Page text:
It's only fitting that, as this year marks the 150th-year anniversary of English Heritage's blue plaque scheme, a debate on whether Camden should get a new adornment is taking place.
This month The Guardian published a feature on the residency of French symbolist poets Paul Verlaine and Arthur Rimbaud, who lodged in Royal College Street, Camden Town, during 1873.
Never one to shy away from a cultural conversation, Camden has been internally wrestling with commemorating the poets' time in Camden since the 1990s, in discussions that have even involved TV personality Stephen Fry and actor Simon Callow.
The property was spot listed by English Heritage and has fallen into private hands as part of a rescue bid to stop it being demolished. Now, funds are being raised to turn the dwelling into a “poetry house”, seeking to promote Anglo-French cultural exchange with residencies, events and educational programmes.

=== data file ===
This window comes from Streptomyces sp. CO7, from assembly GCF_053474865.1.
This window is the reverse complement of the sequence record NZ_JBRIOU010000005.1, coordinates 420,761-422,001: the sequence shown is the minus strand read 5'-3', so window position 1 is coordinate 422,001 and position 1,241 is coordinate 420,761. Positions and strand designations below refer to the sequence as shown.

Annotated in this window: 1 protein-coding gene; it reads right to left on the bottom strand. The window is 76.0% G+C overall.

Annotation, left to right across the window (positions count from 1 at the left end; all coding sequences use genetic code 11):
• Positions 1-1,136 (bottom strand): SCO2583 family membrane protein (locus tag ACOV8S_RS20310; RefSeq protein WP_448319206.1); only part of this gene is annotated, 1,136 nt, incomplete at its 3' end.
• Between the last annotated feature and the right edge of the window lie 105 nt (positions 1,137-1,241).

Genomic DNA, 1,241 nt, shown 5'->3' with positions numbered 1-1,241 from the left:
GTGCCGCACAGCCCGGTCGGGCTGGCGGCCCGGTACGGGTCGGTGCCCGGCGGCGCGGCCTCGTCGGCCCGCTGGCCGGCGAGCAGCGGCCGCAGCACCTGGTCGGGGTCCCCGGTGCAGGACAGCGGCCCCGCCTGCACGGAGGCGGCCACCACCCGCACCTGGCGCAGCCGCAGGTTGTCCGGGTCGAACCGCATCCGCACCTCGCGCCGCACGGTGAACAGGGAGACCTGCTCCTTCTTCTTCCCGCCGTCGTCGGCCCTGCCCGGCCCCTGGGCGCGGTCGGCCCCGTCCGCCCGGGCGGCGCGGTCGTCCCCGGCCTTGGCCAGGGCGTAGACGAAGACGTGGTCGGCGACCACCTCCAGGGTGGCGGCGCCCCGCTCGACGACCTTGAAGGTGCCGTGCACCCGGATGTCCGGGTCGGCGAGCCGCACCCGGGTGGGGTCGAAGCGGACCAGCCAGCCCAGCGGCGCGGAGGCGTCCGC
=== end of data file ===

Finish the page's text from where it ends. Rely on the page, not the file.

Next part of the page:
If you'd like to see a list of the 163 existing blue plaques in the borough of Camden, you can search on the English Heritage website.
With the announcement that the homes of Oscar Wilde, Benjamin Britten and Anne Lister are to be relisted by Historic England (Report, 23 September), one hopes that the house where the French symbolist poets Paul Verlaine and Arthur Rimbaud lodged in Royal College Street, Camden Town, North London, for some months in 1873 will not be forgotten.